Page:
Antonio Lucio Vivaldi was born in Venice on March 4, 1678, and died in Vienna on July 28, 1741. The "RV" numbers attached to Vivaldi's compositions stand for Ryom-Verzeichnis, Danish scholar Peter Ryom’s catalogue of the composer's works (a catalogue first published in 1974). We know nothing about the early performance history of this concerto. Lloyd Gowen was soloist in the first San Francisco Symphony performance of the work, at a special concert, with Josef Krips conducting, in April 1967; Catherine Payne was soloist in the most recent performance, with Alexander Barantschik leading the orchestra, in February 2006. In addition to the solo “flautino,” here portrayed by piccolo, this concerto uses an orchestra of strings supported by a continuo harpsichord. Performance time: about twelve minutes.
When you are next in Venice, you will want to turn left out of the Piazza San Marco from the corner nearest the Palace of the Doges and stroll along the embankment of the Grand Canal, past the Bridge of Sighs, along the Riva degli Schiavoni, until you reach the Istituto provinciale per l'infanzia, the Hotel Metropole, and the Church of Santa Maria della Pietà. You will have entered Vivaldi country. The church of the Pietà that you see today was built between 1745 and 1760, which means it is the successor to the building in which Vivaldi often worked. It is fitting that a children's agency should occupy the site, since children have been cared for here from as early as 1346, when the Pio Ospedale della Pietà was established. In Vivaldi's time the Pio Ospedale della Pietà was one of four state-supported Venetian foundling hospitals that tended to the welfare of orphaned, illegitimate, indigent, abandoned, or otherwise unfortunate young people. The Pietà specialized in providing musical training to girls and young women. It would be the center of Vivaldi's work as a composer of instrumental music.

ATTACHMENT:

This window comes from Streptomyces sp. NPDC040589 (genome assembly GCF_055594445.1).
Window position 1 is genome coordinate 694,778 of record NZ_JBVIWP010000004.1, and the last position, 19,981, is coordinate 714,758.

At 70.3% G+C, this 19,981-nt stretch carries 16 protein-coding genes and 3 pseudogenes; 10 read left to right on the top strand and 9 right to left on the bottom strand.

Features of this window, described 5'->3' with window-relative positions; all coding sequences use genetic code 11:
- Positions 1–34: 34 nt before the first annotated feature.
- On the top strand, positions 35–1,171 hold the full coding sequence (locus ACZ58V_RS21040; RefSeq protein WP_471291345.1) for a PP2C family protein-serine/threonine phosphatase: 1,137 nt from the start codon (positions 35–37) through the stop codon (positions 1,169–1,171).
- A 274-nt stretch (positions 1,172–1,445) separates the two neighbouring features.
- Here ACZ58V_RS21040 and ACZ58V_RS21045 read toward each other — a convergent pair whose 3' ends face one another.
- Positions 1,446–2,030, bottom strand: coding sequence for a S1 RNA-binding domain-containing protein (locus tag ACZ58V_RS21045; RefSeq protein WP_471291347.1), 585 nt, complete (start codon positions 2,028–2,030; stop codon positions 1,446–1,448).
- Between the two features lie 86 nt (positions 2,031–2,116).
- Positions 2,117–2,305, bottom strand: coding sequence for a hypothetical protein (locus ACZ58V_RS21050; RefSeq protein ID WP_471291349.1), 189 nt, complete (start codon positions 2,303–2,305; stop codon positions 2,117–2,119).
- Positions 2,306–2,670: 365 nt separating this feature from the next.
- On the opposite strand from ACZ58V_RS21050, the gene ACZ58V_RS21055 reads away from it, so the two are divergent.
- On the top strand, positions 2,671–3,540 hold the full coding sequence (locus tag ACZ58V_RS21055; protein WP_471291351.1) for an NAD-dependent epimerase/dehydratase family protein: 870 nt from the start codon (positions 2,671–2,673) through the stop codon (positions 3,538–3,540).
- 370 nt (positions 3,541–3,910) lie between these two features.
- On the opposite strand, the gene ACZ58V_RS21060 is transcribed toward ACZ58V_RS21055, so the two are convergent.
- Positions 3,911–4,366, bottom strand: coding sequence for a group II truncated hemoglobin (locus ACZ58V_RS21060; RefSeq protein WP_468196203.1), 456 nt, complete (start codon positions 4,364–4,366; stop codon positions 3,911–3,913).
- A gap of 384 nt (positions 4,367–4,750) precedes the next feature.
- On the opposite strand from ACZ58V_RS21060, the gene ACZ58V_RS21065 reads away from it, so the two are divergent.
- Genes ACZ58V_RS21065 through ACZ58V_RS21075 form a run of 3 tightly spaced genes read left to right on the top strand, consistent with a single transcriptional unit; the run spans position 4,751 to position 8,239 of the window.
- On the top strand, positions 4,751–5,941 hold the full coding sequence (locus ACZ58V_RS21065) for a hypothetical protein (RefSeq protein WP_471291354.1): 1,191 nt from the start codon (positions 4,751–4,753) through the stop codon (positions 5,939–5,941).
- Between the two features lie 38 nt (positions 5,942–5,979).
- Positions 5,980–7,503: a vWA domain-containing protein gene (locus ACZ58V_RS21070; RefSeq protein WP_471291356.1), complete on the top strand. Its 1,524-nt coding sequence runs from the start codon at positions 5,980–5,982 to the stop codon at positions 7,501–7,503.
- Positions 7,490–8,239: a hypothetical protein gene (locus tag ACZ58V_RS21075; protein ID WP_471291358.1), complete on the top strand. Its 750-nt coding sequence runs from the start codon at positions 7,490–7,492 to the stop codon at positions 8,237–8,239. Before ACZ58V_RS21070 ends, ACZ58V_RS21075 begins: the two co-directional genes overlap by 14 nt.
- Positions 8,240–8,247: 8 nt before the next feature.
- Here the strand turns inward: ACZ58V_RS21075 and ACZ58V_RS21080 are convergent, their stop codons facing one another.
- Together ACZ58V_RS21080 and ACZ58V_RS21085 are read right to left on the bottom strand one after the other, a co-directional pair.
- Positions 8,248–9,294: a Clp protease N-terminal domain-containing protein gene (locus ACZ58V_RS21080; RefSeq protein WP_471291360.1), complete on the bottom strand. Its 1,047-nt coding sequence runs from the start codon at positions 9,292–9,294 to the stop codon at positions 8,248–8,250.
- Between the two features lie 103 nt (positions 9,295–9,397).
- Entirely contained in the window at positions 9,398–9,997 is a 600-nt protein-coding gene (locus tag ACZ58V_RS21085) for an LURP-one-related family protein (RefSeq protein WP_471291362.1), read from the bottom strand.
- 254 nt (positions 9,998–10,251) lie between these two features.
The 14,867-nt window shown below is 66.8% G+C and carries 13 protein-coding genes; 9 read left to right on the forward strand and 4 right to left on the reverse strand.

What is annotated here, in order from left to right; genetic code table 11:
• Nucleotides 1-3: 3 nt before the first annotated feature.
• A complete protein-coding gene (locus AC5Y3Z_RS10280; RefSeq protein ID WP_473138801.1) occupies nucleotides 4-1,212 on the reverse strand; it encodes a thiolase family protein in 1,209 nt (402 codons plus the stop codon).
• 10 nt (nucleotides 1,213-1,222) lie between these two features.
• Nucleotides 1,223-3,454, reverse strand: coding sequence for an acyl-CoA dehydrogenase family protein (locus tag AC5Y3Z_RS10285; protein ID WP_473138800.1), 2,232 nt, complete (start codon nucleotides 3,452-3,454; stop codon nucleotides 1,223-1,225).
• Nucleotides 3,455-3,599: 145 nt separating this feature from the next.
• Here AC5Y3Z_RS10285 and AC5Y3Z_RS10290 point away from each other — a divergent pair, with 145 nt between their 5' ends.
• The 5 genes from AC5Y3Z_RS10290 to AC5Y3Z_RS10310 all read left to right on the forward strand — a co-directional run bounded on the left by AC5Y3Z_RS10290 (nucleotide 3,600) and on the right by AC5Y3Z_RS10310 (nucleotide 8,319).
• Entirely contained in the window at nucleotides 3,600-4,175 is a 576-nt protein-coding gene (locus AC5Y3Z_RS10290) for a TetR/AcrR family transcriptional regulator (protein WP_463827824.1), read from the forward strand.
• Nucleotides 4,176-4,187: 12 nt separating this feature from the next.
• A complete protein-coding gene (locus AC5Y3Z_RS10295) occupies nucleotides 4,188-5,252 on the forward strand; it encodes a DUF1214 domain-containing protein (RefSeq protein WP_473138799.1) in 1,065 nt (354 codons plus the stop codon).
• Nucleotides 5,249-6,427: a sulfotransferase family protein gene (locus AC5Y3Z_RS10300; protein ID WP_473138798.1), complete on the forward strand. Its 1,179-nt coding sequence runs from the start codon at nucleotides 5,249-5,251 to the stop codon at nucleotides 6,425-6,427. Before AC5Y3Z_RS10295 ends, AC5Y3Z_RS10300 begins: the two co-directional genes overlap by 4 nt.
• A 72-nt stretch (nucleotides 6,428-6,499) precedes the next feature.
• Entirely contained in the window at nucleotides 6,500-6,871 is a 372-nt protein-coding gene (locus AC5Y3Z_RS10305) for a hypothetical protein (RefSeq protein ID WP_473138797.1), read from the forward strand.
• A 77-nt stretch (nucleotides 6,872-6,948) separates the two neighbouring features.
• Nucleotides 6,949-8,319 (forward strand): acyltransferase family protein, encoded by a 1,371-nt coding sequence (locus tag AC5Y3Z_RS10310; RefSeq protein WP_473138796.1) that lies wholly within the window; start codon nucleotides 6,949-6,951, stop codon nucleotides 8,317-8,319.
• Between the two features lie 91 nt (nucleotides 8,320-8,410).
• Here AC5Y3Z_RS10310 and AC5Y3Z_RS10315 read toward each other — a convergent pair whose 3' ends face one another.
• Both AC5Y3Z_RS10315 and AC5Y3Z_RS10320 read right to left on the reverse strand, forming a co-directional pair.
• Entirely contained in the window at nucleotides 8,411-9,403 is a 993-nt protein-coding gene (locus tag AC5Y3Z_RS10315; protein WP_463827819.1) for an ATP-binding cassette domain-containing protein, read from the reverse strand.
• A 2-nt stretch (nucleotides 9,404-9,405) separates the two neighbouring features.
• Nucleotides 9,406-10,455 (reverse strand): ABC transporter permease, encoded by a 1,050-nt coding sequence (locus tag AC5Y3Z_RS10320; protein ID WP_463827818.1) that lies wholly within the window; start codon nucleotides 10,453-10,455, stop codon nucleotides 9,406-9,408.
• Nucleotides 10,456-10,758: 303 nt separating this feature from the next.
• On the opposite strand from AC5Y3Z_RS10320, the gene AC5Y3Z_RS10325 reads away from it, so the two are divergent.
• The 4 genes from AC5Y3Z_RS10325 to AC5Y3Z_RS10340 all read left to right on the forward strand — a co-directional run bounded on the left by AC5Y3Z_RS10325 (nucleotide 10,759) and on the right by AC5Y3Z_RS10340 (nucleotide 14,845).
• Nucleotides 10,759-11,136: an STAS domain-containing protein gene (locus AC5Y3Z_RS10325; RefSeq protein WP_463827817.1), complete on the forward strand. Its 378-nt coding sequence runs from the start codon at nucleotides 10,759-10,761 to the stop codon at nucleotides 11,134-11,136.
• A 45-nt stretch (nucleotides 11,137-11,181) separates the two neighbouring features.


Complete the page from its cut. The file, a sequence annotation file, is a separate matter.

In 1703 Vivaldi was ordained as a priest and became attached to the Pio Ospedale della Pietà. There he taught violin (later adding other instruments to his workload) and looked after the acquisition and maintenance of the ospedale's string instruments. His relationship with the institution was apparently tumultuous. He was fired in 1709, rehired in 1711, refired and rehired in 1716, separated sometime thereafter, was rehired in 1735, and refired in 1738. But Vivaldi had other prospects. By about 1710 he had become active as an opera composer, and within a couple of years his reputation as a composer and violinist launched him on a career that led him far from home. He spent extended periods of residence in other Italian cities (including a stint in Rome), probably in Prague, and certainly in Vienna (where he died). But by the time of that final journey his popularity had waned and his prodigality had completely exhausted the wealth he had once enjoyed. He was given a pauper's burial. Out of respect for his achievements, six choirboys from Saint Stephen's Cathedral performed his Requiem Mass at his final obsequies. One of them was the young Franz Joseph Haydn.